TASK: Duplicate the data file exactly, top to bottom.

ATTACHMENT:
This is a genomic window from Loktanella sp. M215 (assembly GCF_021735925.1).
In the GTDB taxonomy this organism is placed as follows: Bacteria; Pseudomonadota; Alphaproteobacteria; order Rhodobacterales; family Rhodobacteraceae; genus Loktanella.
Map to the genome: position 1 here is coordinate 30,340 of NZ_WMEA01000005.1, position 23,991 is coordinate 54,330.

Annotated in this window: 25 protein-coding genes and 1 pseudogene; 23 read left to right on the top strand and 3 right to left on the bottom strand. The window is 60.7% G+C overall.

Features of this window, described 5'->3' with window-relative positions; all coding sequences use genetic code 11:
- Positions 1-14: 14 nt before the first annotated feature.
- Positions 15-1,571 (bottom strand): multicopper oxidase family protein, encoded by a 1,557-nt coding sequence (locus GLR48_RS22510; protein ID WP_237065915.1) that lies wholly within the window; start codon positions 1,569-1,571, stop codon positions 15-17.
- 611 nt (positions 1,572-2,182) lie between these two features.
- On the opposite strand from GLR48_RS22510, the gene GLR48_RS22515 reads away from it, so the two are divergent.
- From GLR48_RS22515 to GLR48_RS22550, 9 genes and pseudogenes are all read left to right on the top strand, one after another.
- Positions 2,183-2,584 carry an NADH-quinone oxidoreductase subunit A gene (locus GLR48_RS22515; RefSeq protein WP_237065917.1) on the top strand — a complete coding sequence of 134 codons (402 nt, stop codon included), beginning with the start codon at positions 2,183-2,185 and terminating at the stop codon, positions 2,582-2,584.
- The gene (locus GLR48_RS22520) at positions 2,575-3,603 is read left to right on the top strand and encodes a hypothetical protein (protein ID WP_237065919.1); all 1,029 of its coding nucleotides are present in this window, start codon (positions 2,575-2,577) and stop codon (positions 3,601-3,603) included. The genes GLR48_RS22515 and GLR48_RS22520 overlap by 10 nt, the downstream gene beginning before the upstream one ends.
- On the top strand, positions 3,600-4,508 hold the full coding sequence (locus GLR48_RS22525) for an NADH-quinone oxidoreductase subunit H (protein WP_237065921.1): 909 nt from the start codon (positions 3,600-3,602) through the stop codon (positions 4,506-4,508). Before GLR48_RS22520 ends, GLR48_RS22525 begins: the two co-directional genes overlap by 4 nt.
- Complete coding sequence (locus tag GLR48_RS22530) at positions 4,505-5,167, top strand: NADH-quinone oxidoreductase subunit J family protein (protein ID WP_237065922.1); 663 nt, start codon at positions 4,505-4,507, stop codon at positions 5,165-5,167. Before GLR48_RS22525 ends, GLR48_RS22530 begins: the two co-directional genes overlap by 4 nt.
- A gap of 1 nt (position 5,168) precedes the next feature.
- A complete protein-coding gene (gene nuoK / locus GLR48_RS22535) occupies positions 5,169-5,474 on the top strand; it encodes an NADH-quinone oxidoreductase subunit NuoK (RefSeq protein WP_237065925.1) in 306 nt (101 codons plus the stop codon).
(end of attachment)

This is a genomic window from Loktanella sp. M215 (assembly GCF_021735925.1).
In the GTDB taxonomy this organism is placed as follows: Bacteria; Pseudomonadota; Alphaproteobacteria; order Rhodobacterales; family Rhodobacteraceae; genus Loktanella.
Map to the genome: position 1 here is coordinate 30,340 of NZ_WMEA01000005.1, position 23,991 is coordinate 54,330.

Annotated in this window: 25 protein-coding genes and 1 pseudogene; 23 read left to right on the top strand and 3 right to left on the bottom strand. The window is 60.7% G+C overall.

Features of this window, described 5'->3' with window-relative positions; all coding sequences use genetic code 11:
- Positions 1-14: 14 nt before the first annotated feature.
- Positions 15-1,571 (bottom strand): multicopper oxidase family protein, encoded by a 1,557-nt coding sequence (locus GLR48_RS22510; protein ID WP_237065915.1) that lies wholly within the window; start codon positions 1,569-1,571, stop codon positions 15-17.
- 611 nt (positions 1,572-2,182) lie between these two features.
- On the opposite strand from GLR48_RS22510, the gene GLR48_RS22515 reads away from it, so the two are divergent.
- From GLR48_RS22515 to GLR48_RS22550, 9 genes and pseudogenes are all read left to right on the top strand, one after another.
- Positions 2,183-2,584 carry an NADH-quinone oxidoreductase subunit A gene (locus GLR48_RS22515; RefSeq protein WP_237065917.1) on the top strand — a complete coding sequence of 134 codons (402 nt, stop codon included), beginning with the start codon at positions 2,183-2,185 and terminating at the stop codon, positions 2,582-2,584.
- The gene (locus GLR48_RS22520) at positions 2,575-3,603 is read left to right on the top strand and encodes a hypothetical protein (protein ID WP_237065919.1); all 1,029 of its coding nucleotides are present in this window, start codon (positions 2,575-2,577) and stop codon (positions 3,601-3,603) included. The genes GLR48_RS22515 and GLR48_RS22520 overlap by 10 nt, the downstream gene beginning before the upstream one ends.
- On the top strand, positions 3,600-4,508 hold the full coding sequence (locus GLR48_RS22525) for an NADH-quinone oxidoreductase subunit H (protein WP_237065921.1): 909 nt from the start codon (positions 3,600-3,602) through the stop codon (positions 4,506-4,508). Before GLR48_RS22520 ends, GLR48_RS22525 begins: the two co-directional genes overlap by 4 nt.
- Complete coding sequence (locus tag GLR48_RS22530) at positions 4,505-5,167, top strand: NADH-quinone oxidoreductase subunit J family protein (protein ID WP_237065922.1); 663 nt, start codon at positions 4,505-4,507, stop codon at positions 5,165-5,167. Before GLR48_RS22525 ends, GLR48_RS22530 begins: the two co-directional genes overlap by 4 nt.
- A gap of 1 nt (position 5,168) precedes the next feature.
- A complete protein-coding gene (gene nuoK / locus GLR48_RS22535) occupies positions 5,169-5,474 on the top strand; it encodes an NADH-quinone oxidoreductase subunit NuoK (RefSeq protein WP_237065925.1) in 306 nt (101 codons plus the stop codon).